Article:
You know, John Brennan as well as any of the other seniors that either had their security clearances revoked, right now it's just Brennan, but they are discussing others, it is really not going to affect them. These guys have gone off and done other things with their lives. It is not as though they had access to classified information. So it is not really about that. What it is about is about an attack on people who have really difficult jobs, real patriotism, more than just putting on a hat and waving a flag at a rally.

Serving in difficult places, doing difficult work, and the muzzling of those people that this administration particularly President Trump is trying to do, that is really what this is about. It is limiting their rights to criticize, not to disclose classified information, but just to criticize what this president and what this administration has done. So it is less about the classification and more about that First Amendment right issue. ALLEN: OK, thanks for that clarification. Seventy-five former

intelligence officials have criticized President Trump for revoking Brennan's clearance. Do you think this may backfire on the president in any way or will this help him silence his critics?

HALL: I'm not sure because that is sort of I guess a political question, but I can tell you this, when you have this kind of people, these kinds of people, people who served overseas, done difficult work, you have several former senior military guys who have also done that in very difficult places. When you have a group coming together like that and saying wait a second, this is way out of bounds, this is inappropriate, this is not what we fought for, this is not the kind of democracy that we have represented during our long careers, I think it sends a very strong message and I think the president ought to be very concerned about the unanimity that these former officers are showing.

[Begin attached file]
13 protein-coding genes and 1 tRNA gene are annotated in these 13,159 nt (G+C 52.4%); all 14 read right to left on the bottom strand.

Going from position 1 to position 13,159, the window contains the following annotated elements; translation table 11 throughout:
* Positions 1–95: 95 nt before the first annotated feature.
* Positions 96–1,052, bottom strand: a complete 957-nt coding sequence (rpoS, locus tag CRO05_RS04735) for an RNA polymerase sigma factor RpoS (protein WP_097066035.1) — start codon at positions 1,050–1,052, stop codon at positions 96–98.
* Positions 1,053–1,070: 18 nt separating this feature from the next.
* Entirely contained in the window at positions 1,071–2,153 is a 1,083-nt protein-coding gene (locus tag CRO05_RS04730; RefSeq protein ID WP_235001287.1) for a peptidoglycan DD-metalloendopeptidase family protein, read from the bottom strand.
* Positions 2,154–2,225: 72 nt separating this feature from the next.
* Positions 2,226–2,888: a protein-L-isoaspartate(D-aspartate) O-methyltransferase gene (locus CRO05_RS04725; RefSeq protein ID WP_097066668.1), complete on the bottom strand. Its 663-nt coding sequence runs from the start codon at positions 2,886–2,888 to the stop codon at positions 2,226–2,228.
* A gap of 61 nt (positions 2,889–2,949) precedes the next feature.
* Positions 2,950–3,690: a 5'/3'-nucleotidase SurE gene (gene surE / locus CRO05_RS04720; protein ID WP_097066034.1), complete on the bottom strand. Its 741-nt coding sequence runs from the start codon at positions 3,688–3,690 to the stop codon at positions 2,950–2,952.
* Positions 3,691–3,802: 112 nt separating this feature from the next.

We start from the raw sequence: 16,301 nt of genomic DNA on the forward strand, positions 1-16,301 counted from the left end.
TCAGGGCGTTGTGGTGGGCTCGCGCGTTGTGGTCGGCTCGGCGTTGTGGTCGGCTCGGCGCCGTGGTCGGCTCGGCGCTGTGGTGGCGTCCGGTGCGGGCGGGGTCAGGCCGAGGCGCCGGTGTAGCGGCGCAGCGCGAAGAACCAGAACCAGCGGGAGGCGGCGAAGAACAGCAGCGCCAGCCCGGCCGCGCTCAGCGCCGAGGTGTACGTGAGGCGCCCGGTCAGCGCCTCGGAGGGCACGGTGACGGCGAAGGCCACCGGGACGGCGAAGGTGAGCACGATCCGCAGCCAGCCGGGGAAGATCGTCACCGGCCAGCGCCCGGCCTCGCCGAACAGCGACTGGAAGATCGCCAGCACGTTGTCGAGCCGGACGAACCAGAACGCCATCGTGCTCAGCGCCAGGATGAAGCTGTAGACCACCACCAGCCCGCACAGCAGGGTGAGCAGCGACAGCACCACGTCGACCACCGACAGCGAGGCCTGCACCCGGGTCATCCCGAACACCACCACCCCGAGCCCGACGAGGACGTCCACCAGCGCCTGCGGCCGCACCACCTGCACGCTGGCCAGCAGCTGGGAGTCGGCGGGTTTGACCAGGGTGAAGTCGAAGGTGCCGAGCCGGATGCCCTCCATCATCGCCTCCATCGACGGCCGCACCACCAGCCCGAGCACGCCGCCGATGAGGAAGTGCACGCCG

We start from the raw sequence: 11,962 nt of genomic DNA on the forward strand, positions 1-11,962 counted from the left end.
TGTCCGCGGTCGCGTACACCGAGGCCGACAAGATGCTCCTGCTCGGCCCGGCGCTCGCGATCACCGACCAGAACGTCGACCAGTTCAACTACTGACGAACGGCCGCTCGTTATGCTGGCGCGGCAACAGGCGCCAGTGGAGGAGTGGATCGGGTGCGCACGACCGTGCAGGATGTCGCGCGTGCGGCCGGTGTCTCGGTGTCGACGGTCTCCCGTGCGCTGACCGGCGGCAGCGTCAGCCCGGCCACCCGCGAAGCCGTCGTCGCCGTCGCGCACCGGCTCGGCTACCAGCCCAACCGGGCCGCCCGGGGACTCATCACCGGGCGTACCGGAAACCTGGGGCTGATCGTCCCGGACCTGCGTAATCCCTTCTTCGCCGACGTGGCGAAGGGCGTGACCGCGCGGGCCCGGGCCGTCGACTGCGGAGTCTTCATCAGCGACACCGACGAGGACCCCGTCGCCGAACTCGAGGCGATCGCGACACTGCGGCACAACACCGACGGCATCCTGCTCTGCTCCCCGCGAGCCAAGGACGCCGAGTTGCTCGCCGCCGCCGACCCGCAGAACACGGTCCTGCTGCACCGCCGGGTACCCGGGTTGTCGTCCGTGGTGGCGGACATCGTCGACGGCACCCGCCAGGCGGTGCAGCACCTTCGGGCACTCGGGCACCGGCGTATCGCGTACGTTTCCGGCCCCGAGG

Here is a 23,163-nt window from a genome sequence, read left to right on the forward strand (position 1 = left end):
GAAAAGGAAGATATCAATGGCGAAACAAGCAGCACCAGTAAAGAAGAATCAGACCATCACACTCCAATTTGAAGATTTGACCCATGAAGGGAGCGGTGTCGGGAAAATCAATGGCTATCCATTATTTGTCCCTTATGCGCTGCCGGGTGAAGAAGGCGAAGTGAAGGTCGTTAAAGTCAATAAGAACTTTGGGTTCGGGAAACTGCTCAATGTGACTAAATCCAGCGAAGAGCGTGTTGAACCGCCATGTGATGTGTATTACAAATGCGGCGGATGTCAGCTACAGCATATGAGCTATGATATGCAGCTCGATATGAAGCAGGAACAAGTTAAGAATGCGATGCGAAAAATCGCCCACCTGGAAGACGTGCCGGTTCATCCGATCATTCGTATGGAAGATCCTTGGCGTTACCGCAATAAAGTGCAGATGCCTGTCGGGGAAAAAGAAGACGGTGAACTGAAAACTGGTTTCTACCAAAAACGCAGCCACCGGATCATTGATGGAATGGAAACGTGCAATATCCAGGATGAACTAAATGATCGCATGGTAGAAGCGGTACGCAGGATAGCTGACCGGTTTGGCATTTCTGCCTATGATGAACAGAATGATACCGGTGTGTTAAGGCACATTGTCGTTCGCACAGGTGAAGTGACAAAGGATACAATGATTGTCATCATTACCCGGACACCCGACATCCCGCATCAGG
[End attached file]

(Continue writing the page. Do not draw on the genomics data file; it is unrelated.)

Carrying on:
ALLEN: Mr. Trump is threatening in the meantime to do the same to a Justice Department official Bruce Ohr, who Mr. Trump says played a part into starting the investigation into Russian election interference. There has been no evidence of that. Could Mr. Ohr lose his job if his clearance is revoked?

HALL: It would be difficult I would imagine for somebody in that particular position, although I've never served in the Department of Justice, I would imagine if you required a security clearance to have that position, if that security clearance is revoked, it is difficult for me to understand how you could be effective in that particular position. So again, this is sort of couched in a national security where protecting clearances and that's the president's prerogative, but I think what is going on is much more dangerous to our democracy.

ALLEN: Steve Hall, CNN National Security Analyst and retired CIA Chief of Russia Operations, always appreciate your expertise, thank you.

HALL: Sure.

ALLEN: A former aid to the Trump campaign faces sentencing in three weeks for lying to federal investigators. Special Counsel Robert Mueller is recommending that the man seen here, George Padopoulous, go to prison for six months and pay a fine of $9,500. Sentencing is set for September 7. According to a federal court filing on Friday, Papadopoulos hurt the investigation by lying to the FBI more one dozen times about meeting a mysterious man known as, quote, "the Professor." That person has been identified by CNN as Joseph Mifsud who claimed he had damaging information about the Hillary Clinton campaign.

HOWELL: Jury deliberations in the Paul Manafort trial are set to resume Monday.

ALLEN: The former Trump campaign manager is accused of extensive tax evasion and bank fraud. Earlier Friday Manafort's former boss gave him a vote of confidence. Kara Scannell explains.

KARA SCANNELL, CNN CORRESPONDENT: The jury in the Paul Manafort trial deliberated for 15 hours over two days, but most of the activity was outside of the courtroom Friday when President Donald Trump was asked if he would pardon Paul Manafort, he offered words of support for his former campaign chairman.


DONALD TRUMP, PRESIDENT OF THE UNITED STATES: I think the whole Manafort trial is very sad when you look at what is going on. I think it is a very sad day for our country. He worked for me for a very short period of time, but you know, what he happens to be a very good person and I think it is very sad what they have done to Paul Manafort.


SCANNELL: Manafort's attorney, Kevin Downing, spoke to reporters after court ended for the day thanking the president for his support.


KEVIN DOWNING, ATTORYNEY FOR PAUL MANAFORT: We were very happy to hear from the president and that he is supporting Mr. Manafort.